Tag Archives: mythology

Hercules, ZX Spectrum

The ZX Spectrum also had a version of Steve Bak‘s bonkers C64 platform game, Hercules. It was written by Quantum Productions and published by Alpha Omega Software in 1986.

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Heimdall 2: Into the Hall of Worlds, Amiga CD32

The sequel to the quirky Amiga adventure Heimdall, Heimdall 2: Into the Hall of Worlds was developed by The 8th Day and published by Core Design in 1994. In my opinion: it is more enjoyable than the first game, although not without its faults.

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Heimdall, Amiga

Heimdall is an isometric adventure game developed by The 8th Day and published by Core Design in 1991.

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Gift From The Gods, ZX Spectrum

Gift From The Gods is a mythology-based maze game – with impressively-animated, large figures – that was only ever released for the ZX Spectrum. Its origins lie in the infamous cancelled Imagine Software game, Bandersnatch.

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Valhalla, ZX Spectrum

Valhalla was a game that was heavily marketed as an “epic” adventure with limitless possibilities back in 1983 when it was first released. It was portrayed by its publisher, Legend, as something of a ‘killer app’ on the Spectrum, and they even tagged it with a “MoviSoft” logo to make it seem “cinematic” – MoviSoft was the name of the game’s engine.

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Hysteria, ZX Spectrum

Published by Software Projects in 1987, Hysteria – at first glance – seems to owe quite a bit to Cobra, the infamous scrolling shooter from Ocean. At least graphically (the main character is a spitting image of the sprite in that game).

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Gods and Heroes, Commodore 64

Steve’s Bak‘s 1987 sequel to the hilarious Hercules, God and Heroes is just as difficult and frustrating as its predecessor. But just as much fun!

Graphically, Gods and Heroes is a tiny bit better than the awful-looking Hercules, but not by much. It still looks like a dog’s dinner. But the key thing with this – as was the key thing with Hercules – is that Gods and Heroes is playable and fun. The feel of jumping around is good, even if the endless traps and tricks are a nightmare.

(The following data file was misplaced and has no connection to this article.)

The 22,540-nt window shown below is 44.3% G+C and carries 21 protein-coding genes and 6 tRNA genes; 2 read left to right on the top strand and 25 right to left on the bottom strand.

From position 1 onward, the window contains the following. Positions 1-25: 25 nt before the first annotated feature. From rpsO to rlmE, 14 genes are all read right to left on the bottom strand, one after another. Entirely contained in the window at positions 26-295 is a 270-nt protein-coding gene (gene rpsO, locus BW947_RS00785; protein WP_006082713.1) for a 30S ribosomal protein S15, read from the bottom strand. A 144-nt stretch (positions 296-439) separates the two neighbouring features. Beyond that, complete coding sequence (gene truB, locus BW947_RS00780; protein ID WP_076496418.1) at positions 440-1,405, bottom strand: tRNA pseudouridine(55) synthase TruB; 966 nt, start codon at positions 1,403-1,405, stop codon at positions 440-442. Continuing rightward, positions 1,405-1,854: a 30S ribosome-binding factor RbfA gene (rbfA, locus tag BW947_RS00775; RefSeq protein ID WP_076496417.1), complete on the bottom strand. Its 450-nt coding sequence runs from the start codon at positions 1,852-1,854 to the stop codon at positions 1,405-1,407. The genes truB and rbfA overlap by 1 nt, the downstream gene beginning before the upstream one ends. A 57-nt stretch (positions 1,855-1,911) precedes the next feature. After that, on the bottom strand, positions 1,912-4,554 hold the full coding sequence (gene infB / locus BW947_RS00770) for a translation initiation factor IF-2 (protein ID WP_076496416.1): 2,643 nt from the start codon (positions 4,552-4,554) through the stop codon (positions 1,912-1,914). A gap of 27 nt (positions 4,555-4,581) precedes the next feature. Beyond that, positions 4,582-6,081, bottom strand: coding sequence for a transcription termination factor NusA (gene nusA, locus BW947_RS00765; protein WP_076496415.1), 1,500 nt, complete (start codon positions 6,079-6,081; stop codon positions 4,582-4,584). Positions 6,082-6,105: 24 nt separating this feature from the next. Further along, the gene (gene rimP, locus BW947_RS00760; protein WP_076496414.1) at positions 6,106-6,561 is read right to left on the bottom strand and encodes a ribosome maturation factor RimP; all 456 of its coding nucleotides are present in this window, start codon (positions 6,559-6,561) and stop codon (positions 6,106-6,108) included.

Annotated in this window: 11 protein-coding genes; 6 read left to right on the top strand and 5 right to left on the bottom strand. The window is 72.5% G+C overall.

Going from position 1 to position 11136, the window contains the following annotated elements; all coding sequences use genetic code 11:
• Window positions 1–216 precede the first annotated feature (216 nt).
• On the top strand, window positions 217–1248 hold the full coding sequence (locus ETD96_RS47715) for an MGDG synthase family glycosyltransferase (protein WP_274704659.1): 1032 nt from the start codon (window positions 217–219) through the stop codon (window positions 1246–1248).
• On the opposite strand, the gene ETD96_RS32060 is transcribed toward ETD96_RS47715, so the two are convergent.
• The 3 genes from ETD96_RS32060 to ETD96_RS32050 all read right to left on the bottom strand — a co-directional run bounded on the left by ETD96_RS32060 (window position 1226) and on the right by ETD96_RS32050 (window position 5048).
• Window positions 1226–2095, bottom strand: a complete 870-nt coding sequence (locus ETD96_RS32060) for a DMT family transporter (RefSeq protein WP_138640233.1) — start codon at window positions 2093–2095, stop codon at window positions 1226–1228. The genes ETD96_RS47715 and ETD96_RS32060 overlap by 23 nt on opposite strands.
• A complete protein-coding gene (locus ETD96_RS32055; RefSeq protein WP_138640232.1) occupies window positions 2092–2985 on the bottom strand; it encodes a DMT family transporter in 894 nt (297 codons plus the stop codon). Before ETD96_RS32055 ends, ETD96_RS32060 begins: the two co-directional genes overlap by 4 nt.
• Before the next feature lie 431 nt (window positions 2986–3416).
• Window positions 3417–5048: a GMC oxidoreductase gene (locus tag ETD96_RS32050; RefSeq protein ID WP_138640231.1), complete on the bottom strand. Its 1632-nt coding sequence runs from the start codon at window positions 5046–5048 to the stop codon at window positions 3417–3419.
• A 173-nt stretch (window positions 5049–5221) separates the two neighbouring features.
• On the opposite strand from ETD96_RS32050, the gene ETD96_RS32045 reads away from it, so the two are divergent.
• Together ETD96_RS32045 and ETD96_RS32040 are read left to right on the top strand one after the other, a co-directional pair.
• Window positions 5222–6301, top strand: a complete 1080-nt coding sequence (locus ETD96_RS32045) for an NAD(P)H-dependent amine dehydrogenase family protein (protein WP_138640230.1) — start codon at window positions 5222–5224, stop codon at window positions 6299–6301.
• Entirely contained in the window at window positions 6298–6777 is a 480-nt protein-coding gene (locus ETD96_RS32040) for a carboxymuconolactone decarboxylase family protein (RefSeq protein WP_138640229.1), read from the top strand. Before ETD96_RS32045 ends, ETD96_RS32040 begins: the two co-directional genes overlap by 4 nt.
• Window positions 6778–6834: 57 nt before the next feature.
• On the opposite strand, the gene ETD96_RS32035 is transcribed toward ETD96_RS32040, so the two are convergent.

Gods and Heroes is masochistic gaming. You play it to torture yourself. Hopefully, to eventually beat it. And there are 50 screens in total, so good luck with that.

More: Zzap!64 review

Hercules, Commodore 64

Steve Bak‘s insane-but-fun platform game, Hercules, was first released on the Commodore 64 by Interdisc in 1984.

By “insane” I mean: the game is deliberately deceptive to the point of driving the player to insanity!

The whole concept of leaping from platform to platform in Hercules is turned on its head by what I can only describe as “dirty tricks”. That is: traps set up by the designers, to make your life hell, as you play a level. Step onto the wrong platform: you’re toast. Jump onto the wrong rope: it’ll disappear. There are also plenty of occasions in the game where you have to make a ‘leap of faith’ jump into empty space, in the hope that a platform will appear. Sometimes it does, and the route to the exit opens. Oftentimes you’ll end up in the flames at the bottom of the screen though.

Hercules is known as a classic – even though it does have appallingly basic and garish graphics – because the gameplay is so difficult as to be satirical. Death is often swift, frequent and hilarious, but the game has been designed to be quickly replayable. And there’s a random element to level selection, so playing any one of the 50 levels over and over doesn’t get boring too quickly.

To complete Hercules would take a Herculean effort, in terms of memory, skill and reflexes. Are you up to the challenge? I know I’m not, but I do enjoy playing Hercules, just for fun.

A sequel, called Gods and Heroes, was released by the same author in 1987.

More: Hercules on Wikipedia

Landstalker, Megadrive/Genesis

Released in its native Japan in 1992, and everywhere else in 1993, Landstalker is a memorable real-time action adventure in a well-defined fantasy world. The Megadrive‘s answer to Zelda, in some respects.

You take control of an Elf-like kid called Nigel (yes: Nigel), and must search for clues that lead to the treasures of King Nole. And you will find them in various dungeons and landscapes in the overworld as you follow the fairly linear path.

Combat is real time, and mostly about facing the right direction and hitting fire repeatedly. Not easy with the controls being directional, but you get used to it eventually.

Like in most Zelda games, when you leave an area and re-enter it, all the enemies come back. Which can net you extra income, but also means that you generally have to be careful where you wander, because life points are in short supply.

As an action adventure I’d say that Landstalker is relatively light on complexity – compared to something like Zelda: A Link To The Past – but it does have its qualities.

Landstalker was developed by Climax Entertainment for Sega.

More: https://en.wikipedia.org/wiki/Landstalker